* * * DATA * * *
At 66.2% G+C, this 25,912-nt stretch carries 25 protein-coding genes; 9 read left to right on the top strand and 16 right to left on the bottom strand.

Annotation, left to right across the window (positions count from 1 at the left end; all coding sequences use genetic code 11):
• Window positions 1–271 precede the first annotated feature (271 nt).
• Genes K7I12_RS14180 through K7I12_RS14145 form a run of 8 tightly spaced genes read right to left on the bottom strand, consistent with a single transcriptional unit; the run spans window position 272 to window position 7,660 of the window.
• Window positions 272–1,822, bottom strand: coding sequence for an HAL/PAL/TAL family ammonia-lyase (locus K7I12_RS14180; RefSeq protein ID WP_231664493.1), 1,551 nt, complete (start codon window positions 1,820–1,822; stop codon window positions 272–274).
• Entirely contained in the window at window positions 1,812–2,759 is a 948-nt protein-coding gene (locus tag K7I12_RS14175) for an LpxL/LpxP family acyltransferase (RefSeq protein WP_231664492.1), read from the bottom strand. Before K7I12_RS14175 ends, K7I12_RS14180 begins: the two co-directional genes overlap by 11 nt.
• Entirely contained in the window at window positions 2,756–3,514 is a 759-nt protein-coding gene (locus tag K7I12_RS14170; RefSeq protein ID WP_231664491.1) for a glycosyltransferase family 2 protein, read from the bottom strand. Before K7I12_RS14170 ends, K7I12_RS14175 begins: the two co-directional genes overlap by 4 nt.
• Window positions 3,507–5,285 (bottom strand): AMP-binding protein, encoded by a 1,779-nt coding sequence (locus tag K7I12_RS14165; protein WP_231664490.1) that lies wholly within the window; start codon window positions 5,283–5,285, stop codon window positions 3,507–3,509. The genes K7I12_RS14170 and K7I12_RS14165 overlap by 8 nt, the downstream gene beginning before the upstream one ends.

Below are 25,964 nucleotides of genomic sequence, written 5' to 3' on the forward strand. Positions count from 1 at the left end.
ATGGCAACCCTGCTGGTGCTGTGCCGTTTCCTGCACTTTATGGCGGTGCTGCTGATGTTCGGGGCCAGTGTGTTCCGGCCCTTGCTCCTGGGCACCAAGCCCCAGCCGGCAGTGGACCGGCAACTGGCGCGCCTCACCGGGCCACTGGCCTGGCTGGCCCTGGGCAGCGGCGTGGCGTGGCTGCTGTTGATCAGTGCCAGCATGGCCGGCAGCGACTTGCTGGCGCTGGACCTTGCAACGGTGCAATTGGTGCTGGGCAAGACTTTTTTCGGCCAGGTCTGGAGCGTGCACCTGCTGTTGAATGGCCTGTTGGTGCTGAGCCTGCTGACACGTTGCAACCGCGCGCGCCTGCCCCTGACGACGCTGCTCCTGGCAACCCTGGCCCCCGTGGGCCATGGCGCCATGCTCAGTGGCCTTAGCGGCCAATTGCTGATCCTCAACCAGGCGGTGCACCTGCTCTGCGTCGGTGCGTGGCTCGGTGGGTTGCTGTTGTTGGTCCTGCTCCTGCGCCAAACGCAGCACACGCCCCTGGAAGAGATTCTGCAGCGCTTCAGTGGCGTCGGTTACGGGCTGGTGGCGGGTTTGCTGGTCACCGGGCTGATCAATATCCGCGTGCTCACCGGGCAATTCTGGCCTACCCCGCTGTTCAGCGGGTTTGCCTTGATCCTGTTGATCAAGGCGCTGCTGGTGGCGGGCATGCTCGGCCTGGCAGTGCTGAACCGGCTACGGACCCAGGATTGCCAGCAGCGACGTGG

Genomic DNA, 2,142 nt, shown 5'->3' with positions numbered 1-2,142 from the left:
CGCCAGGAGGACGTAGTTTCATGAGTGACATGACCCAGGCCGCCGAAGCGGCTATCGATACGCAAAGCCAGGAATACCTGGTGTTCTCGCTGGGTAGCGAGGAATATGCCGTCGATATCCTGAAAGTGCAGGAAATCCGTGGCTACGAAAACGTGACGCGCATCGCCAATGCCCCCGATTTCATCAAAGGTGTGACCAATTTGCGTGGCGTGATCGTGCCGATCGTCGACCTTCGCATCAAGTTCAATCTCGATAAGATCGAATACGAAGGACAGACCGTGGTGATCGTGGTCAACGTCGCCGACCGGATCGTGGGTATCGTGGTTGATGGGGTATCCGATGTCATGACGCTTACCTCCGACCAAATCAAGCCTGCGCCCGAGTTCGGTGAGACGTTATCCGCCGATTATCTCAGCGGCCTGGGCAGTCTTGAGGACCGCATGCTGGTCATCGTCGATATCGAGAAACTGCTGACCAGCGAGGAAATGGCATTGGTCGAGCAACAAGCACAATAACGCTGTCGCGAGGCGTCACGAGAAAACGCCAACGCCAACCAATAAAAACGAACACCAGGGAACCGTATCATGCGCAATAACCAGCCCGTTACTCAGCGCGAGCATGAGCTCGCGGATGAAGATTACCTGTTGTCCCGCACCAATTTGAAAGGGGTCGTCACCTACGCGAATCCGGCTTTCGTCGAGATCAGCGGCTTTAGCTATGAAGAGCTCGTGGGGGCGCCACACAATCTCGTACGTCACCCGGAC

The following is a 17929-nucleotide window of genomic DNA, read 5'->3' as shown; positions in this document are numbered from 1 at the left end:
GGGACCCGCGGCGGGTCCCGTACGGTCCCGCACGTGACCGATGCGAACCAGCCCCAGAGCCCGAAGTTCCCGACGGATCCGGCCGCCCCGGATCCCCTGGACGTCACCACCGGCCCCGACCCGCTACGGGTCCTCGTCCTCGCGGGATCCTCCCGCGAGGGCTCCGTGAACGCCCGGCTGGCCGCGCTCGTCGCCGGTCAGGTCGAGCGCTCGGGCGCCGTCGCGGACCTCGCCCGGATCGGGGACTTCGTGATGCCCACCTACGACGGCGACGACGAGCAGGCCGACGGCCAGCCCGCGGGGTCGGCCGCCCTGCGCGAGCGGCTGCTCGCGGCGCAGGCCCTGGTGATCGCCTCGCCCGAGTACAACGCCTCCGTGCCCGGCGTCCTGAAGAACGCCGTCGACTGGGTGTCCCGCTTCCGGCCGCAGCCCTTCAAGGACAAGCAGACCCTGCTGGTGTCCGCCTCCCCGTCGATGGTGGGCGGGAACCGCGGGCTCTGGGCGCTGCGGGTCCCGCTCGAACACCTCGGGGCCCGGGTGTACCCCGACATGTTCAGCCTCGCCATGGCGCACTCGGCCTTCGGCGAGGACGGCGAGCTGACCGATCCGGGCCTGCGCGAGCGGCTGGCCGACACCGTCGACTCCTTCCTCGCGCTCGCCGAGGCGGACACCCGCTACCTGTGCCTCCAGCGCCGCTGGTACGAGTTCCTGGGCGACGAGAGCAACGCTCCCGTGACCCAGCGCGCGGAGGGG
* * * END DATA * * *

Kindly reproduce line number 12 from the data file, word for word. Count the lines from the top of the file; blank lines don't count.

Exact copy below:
CGCCAGGAGGACGTAGTTTCATGAGTGACATGACCCAGGCCGCCGAAGCGGCTATCGATACGCAAAGCCAGGAATACCTGGTGTTCTCGCTGGGTAGCGAGGAATATGCCGTCGATATCCTGAAAGTGCAGGAAATCCGTGGCTACGAAAACGTGACGCGCATCGCCAATGCCCCCGATTTCATCAAAGGTGTGACCAATTTGCGTGGCGTGATCGTGCCGATCGTCGACCTTCGCATCAAGTTCAATCTCGATAAGATCGAATACGAAGGACAGACCGTGGTGATCGTGGTCAACGTCGCCGACCGGATCGTGGGTATCGTGGTTGATGGGGTATCCGATGTCATGACGCTTACCTCCGACCAAATCAAGCCTGCGCCCGAGTTCGGTGAGACGTTATCCGCCGATTATCTCAGCGGCCTGGGCAGTCTTGAGGACCGCATGCTGGTCATCGTCGATATCGAGAAACTGCTGACCAGCGAGGAAATGGCATTGGTCGAGCAACAAGCACAATAACGCTGTCGCGAGGCGTCACGAGAAAACGCCAACGCCAACCAATAAAAACGAACACCAGGGAACCGTATCATGCGCAATAACCAGCCCGTTACTCAGCGCGAGCATGAGCTCGCGGATGAAGATTACCTGTTGTCCCGCACCAATTTGAAAGGGGTCGTCACCTACGCGAATCCGGCTTTCGTCGAGATCAGCGGCTTTAGCTATGAAGAGCTCGTGGGGGCGCCACACAATCTCGTACGTCACCCGGAC